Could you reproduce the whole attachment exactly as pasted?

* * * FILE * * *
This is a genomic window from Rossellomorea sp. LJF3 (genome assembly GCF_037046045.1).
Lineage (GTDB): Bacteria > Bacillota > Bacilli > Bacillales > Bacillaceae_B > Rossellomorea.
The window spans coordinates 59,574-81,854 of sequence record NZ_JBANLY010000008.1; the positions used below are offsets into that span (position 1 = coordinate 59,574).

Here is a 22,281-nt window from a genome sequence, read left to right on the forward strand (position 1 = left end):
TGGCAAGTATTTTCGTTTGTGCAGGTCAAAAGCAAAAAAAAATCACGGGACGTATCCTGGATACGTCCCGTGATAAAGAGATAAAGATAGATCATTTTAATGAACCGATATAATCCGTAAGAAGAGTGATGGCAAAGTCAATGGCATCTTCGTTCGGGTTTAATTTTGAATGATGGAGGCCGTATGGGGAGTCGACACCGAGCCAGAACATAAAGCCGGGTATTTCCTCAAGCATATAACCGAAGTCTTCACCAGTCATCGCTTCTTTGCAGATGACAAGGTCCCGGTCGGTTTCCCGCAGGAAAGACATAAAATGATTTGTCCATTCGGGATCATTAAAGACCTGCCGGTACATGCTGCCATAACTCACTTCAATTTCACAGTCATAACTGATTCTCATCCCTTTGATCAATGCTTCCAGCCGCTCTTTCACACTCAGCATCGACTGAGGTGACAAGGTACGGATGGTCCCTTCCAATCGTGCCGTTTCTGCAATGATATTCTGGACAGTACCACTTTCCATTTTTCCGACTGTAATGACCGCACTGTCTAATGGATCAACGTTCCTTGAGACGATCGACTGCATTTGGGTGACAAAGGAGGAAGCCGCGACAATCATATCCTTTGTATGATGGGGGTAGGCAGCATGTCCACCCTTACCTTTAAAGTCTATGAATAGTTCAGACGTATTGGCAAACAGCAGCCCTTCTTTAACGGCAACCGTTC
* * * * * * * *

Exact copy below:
This is a genomic window from Rossellomorea sp. LJF3 (genome assembly GCF_037046045.1).
Lineage (GTDB): Bacteria > Bacillota > Bacilli > Bacillales > Bacillaceae_B > Rossellomorea.
The window spans coordinates 59,574-81,854 of sequence record NZ_JBANLY010000008.1; the positions used below are offsets into that span (position 1 = coordinate 59,574).

Here is a 22,281-nt window from a genome sequence, read left to right on the forward strand (position 1 = left end):
TGGCAAGTATTTTCGTTTGTGCAGGTCAAAAGCAAAAAAAAATCACGGGACGTATCCTGGATACGTCCCGTGATAAAGAGATAAAGATAGATCATTTTAATGAACCGATATAATCCGTAAGAAGAGTGATGGCAAAGTCAATGGCATCTTCGTTCGGGTTTAATTTTGAATGATGGAGGCCGTATGGGGAGTCGACACCGAGCCAGAACATAAAGCCGGGTATTTCCTCAAGCATATAACCGAAGTCTTCACCAGTCATCGCTTCTTTGCAGATGACAAGGTCCCGGTCGGTTTCCCGCAGGAAAGACATAAAATGATTTGTCCATTCGGGATCATTAAAGACCTGCCGGTACATGCTGCCATAACTCACTTCAATTTCACAGTCATAACTGATTCTCATCCCTTTGATCAATGCTTCCAGCCGCTCTTTCACACTCAGCATCGACTGAGGTGACAAGGTACGGATGGTCCCTTCCAATCGTGCCGTTTCTGCAATGATATTCTGGACAGTACCACTTTCCATTTTTCCGACTGTAATGACCGCACTGTCTAATGGATCAACGTTCCTTGAGACGATCGACTGCATTTGGGTGACAAAGGAGGAAGCCGCGACAATCATATCCTTTGTATGATGGGGGTAGGCAGCATGTCCACCCTTACCTTTAAAGTCTATGAATAGTTCAGACGTATTGGCAAACAGCAGCCCTTCTTTAACGGCAACCGTTC